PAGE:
My Ex Is a Deadbeat
Your financial questions answered.
My former husband has lived in our house since we divorced in 2004. Problem is, we never refinanced the house in his name only. Now he is five months behind on the mortgage. Can I get this delinquency off my credit report? Our divorce decree gave him full financial responsibility for the house. I want to purchase a house this summer and I'm afraid this is going to hurt me. M.V., via e-mail
Unfortunately, there's nothing you can do about the harm that's already been done to your credit. A divorce decree is an agreement between the divorcing couple, but "it does nothing to separate their assets, accounts or financial obligations," says Maxine Sweet, of the credit bureau Experian. Despite the decree, your name is still on the loan, so you're liable for all the payments, and the mortgage company is unlikely to remove the delinquency from your report.
Because your ex is more than 90 days late on the mortgage payments, your credit score has likely taken a major nose dive. If the house is foreclosed on, you probably won't be able to buy a house for at least a few years, says Emily Davidson, of Credit.com.
Try to get out of the situation by asking the lender if you can be taken off the mortgage. Or you might try to refinance in your former spouse's name only. But that could be difficult because of his poor credit.
Another option is to go to court and ask the judge to order your former spouse to sell the property before it is foreclosed on. Or perhaps your ex-husband would be willing to give the house to you and have you make the payments. You could rent it out until it's sold.
Divorcing couples should never rely on one spouse to pay a joint debt. Tackle the issue upfront -- by agreeing, for example, to have one spouse refinance within a certain time period or sell the house.
Quintuple my money?
I have saved $78,000 for my 10- year-old son. Is there an investment that would grow to five or six times that amount before he reaches age 21?Felicia Stewart, Ocala, Fla.
That's an ambitious goal. To quintuple your son's money in 11 years, you'd need an annualized return of 15.8%; multiplying his investment by sixfold would require a return of 17.7% per year.
To put those numbers in context, large-company stocks, as measured by Standard & Poor's 500-stock index, have returned 10.4% annualized since 1926. Small-company stocks have returned 12.5% a year. Don't bet that stocks will deliver annualized returns of 16% over the next decade.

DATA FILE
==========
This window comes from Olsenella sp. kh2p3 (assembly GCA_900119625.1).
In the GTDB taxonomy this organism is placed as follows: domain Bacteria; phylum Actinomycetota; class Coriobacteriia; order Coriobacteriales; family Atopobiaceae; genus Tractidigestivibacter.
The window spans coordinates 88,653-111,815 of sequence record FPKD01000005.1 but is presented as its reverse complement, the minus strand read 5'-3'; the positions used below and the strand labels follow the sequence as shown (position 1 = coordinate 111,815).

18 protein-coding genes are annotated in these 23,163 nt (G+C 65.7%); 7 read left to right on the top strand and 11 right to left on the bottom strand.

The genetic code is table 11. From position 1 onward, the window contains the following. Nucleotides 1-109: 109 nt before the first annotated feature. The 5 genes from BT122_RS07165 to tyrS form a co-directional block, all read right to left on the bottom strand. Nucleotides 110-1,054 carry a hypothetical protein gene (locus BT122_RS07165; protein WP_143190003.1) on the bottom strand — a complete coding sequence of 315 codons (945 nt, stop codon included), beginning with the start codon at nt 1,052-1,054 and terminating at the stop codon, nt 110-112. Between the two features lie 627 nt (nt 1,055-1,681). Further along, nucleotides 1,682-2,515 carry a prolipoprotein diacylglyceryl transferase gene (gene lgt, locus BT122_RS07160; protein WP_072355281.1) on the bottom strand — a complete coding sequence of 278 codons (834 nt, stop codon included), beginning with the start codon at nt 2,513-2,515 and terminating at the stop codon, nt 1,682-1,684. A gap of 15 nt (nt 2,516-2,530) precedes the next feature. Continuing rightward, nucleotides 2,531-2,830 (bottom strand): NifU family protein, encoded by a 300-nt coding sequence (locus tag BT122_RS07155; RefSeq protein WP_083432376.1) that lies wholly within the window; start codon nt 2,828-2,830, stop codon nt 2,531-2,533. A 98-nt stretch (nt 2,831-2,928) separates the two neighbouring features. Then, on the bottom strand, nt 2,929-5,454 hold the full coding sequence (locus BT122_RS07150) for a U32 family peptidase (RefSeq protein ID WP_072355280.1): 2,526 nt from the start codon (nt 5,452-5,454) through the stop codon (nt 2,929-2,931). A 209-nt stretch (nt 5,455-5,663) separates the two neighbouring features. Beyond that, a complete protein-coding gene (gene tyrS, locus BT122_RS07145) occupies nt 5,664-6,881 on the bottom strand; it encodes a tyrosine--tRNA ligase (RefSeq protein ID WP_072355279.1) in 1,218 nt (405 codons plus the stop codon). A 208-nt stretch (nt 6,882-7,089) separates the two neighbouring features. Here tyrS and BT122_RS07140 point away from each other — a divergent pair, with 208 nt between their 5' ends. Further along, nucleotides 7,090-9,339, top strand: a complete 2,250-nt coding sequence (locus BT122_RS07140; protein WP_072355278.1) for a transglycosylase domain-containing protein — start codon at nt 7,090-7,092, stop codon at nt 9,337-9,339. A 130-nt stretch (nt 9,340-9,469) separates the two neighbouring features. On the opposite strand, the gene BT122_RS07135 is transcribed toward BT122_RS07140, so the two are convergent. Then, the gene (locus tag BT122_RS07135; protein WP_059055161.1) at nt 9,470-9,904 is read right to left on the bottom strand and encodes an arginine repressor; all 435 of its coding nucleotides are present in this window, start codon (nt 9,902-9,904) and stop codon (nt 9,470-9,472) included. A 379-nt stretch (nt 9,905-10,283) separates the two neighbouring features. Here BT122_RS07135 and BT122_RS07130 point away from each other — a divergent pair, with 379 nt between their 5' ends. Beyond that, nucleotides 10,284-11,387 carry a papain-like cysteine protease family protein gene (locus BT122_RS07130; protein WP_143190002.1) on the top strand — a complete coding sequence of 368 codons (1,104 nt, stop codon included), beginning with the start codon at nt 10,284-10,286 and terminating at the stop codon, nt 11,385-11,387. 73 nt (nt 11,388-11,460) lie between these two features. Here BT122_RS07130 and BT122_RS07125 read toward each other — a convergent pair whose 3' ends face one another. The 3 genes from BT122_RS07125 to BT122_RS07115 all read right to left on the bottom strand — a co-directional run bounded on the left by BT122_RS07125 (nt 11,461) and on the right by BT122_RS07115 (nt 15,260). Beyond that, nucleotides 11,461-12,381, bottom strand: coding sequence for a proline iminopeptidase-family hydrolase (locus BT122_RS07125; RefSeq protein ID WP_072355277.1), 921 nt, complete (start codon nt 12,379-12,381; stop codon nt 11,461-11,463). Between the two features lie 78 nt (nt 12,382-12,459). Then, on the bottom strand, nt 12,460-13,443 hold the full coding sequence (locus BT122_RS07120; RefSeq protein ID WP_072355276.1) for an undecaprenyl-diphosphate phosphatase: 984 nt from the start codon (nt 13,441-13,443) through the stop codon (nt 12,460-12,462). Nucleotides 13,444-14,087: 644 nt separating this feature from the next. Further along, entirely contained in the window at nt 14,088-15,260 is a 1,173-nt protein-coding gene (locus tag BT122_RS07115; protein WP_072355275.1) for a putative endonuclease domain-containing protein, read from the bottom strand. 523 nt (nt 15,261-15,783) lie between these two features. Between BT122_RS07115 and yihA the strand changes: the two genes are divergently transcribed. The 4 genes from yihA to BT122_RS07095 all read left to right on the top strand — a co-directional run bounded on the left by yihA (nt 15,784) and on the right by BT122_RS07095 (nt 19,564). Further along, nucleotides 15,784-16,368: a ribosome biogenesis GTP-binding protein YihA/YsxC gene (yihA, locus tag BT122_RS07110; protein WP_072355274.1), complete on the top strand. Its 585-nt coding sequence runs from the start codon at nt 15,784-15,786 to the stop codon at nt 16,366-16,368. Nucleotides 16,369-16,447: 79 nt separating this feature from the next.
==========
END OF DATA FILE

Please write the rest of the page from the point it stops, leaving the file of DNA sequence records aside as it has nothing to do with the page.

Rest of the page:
To achieve that result, you'd have to own a small portfolio of individual stocks that deliver outstanding returns; bet successfully on a battered sector of the market (financial stocks, for example); or find a savvy money manager who's willing to invest aggressively outside the box (for ideas, see "Triple Your Money," May 2007).
Taxes on partnerships
Are distributions from master limited partnerships taxed differently than regular stock dividends? And what about inside an IRA? Paxton Payne, Allen, Tex.
An MLP is a publicly traded limited partnership that combines the tax advantages of a partnership with the liquidity of a publicly traded stock. An MLP's pass-through income is not subject to corporate income taxes. Instead, owners of an MLP are responsible for paying taxes on their individual portions of the MLP's income, gains, losses and deductions, all of which are detailed on the K-1 form that the partnership mails to investors each tax season.
Holding an MLP inside an IRA can create tax complications. In most cases, income generated inside an IRA is not taxable, but all withdrawals from traditional IRAs are taxed at ordinary income-tax rates. But if the partnership generates "unrelated business income" in excess of an annual $1,000 exemption, the IRA is taxed on that income as a trust, which pays higher rates than individuals. The top 35% rate kicks in when trust income tops $10,700, compared with $357,700 for individuals.
I will be turning 701/2 this year. Do I have to take my first IRA distribution in 2008 or in 2009? Everything I have read indicates that no minimum distribution is required this year. Does that mean I will need to take two distributions next year?D.M., via e-mail
You're exactly right. You don't need to take your first required minimum distribution until April 1 of the year after you turn 701/2. For you, that means April 1, 2009. But you'll also need to take another distribution (for age 71) by December 31, 2009.
To calculate how much money you need to withdraw each year, add up the balances in all your traditional IRA accounts (both deductible and nondeductible) as of December 31 of the previous year and divide the total by the life-expectancy numbers you'll find in the IRS tables for someone your age. For your first withdrawal, that's the balance as of December 31, 2007, even though you have until April 1, 2009, to take out the money. See IRS Publication 590, Individual Retirement Arrangements (IRAs), for more details.
My thanks to Mary Beth Franklin and Manny Schiffres for their help this month.
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